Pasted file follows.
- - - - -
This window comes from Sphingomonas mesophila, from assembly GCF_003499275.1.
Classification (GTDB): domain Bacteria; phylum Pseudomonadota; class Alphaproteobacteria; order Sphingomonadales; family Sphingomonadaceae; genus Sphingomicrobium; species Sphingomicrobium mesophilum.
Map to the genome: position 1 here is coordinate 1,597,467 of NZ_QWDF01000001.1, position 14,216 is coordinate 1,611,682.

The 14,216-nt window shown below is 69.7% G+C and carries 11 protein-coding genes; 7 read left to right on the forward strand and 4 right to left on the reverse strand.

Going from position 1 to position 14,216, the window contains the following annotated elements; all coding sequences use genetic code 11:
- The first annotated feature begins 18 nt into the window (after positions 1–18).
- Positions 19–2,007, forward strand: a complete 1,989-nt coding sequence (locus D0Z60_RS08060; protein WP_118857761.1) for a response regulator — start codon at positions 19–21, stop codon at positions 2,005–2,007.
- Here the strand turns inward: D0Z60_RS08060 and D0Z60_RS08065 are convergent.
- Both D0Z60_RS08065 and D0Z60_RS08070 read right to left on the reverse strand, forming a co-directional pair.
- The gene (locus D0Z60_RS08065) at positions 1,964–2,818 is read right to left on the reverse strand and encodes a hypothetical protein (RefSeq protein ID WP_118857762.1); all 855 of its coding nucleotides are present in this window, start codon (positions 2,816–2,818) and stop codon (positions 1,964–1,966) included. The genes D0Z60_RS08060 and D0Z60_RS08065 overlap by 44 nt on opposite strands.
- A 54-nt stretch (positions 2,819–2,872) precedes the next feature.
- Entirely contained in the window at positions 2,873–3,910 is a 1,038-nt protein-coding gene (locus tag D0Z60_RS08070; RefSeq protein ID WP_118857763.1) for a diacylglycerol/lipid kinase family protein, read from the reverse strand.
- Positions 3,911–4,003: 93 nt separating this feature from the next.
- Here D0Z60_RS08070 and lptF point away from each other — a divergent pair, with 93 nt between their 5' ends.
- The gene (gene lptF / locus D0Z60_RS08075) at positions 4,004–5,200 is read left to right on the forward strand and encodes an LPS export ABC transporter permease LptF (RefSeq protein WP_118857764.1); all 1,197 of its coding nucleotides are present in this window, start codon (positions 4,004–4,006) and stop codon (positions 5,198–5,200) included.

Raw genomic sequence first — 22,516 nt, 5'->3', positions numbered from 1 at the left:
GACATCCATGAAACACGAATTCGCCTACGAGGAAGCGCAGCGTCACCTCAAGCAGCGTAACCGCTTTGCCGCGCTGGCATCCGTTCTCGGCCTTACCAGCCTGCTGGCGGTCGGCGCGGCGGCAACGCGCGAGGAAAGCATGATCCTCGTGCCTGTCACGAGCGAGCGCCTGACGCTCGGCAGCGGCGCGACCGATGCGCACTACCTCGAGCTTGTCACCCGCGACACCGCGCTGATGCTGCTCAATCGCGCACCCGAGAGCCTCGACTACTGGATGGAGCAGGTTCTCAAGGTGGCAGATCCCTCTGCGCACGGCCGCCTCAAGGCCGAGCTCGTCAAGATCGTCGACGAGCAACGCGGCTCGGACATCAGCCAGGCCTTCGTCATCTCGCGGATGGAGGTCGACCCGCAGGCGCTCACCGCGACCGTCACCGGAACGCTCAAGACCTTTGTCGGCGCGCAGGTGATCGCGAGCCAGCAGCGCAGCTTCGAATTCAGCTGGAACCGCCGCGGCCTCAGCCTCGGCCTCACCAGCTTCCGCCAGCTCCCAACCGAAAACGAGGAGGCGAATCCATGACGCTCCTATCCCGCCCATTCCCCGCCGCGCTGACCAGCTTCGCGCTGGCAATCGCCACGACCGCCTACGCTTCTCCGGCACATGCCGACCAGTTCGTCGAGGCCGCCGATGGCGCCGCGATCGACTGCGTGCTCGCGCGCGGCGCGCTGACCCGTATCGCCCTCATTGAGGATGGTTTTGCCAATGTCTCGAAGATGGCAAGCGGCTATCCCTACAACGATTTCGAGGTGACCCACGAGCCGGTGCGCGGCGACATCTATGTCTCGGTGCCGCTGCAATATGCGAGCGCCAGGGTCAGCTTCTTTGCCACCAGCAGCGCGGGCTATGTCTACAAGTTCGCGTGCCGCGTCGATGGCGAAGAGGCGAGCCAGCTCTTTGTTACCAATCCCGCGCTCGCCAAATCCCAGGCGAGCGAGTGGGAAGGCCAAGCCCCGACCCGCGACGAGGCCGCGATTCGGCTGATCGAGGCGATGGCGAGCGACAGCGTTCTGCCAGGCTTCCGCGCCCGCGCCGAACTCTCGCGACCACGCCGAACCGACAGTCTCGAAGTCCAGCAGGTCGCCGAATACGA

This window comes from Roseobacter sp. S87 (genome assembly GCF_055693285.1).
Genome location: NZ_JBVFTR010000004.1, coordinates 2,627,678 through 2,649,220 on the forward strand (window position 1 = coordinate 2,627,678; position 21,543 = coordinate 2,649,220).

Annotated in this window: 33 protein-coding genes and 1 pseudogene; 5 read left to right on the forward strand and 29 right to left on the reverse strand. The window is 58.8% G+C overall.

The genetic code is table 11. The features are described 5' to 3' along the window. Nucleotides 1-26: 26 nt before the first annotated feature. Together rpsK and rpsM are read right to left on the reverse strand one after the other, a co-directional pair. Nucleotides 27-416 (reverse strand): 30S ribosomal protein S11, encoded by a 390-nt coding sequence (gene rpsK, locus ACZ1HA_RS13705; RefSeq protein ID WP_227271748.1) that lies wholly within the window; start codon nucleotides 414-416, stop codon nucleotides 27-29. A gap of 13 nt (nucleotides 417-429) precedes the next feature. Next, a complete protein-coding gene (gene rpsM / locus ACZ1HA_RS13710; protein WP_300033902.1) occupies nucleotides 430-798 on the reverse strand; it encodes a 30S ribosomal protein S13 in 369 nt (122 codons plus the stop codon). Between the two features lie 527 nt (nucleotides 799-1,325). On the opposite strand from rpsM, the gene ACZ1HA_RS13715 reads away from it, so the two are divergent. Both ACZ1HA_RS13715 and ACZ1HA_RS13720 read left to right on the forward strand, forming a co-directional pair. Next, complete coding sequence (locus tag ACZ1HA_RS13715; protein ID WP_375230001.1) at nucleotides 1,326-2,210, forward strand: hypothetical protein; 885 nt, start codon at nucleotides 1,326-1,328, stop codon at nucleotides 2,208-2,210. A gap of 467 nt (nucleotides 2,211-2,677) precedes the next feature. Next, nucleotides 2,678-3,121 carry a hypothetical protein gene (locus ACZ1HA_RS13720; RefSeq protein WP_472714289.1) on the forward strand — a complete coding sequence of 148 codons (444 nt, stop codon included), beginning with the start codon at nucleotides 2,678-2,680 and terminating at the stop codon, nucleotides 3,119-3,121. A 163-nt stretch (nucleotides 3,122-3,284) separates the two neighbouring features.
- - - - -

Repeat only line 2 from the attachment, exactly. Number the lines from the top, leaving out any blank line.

Classification (GTDB): domain Bacteria; phylum Pseudomonadota; class Alphaproteobacteria; order Sphingomonadales; family Sphingomonadaceae; genus Sphingomicrobium; species Sphingomicrobium mesophilum.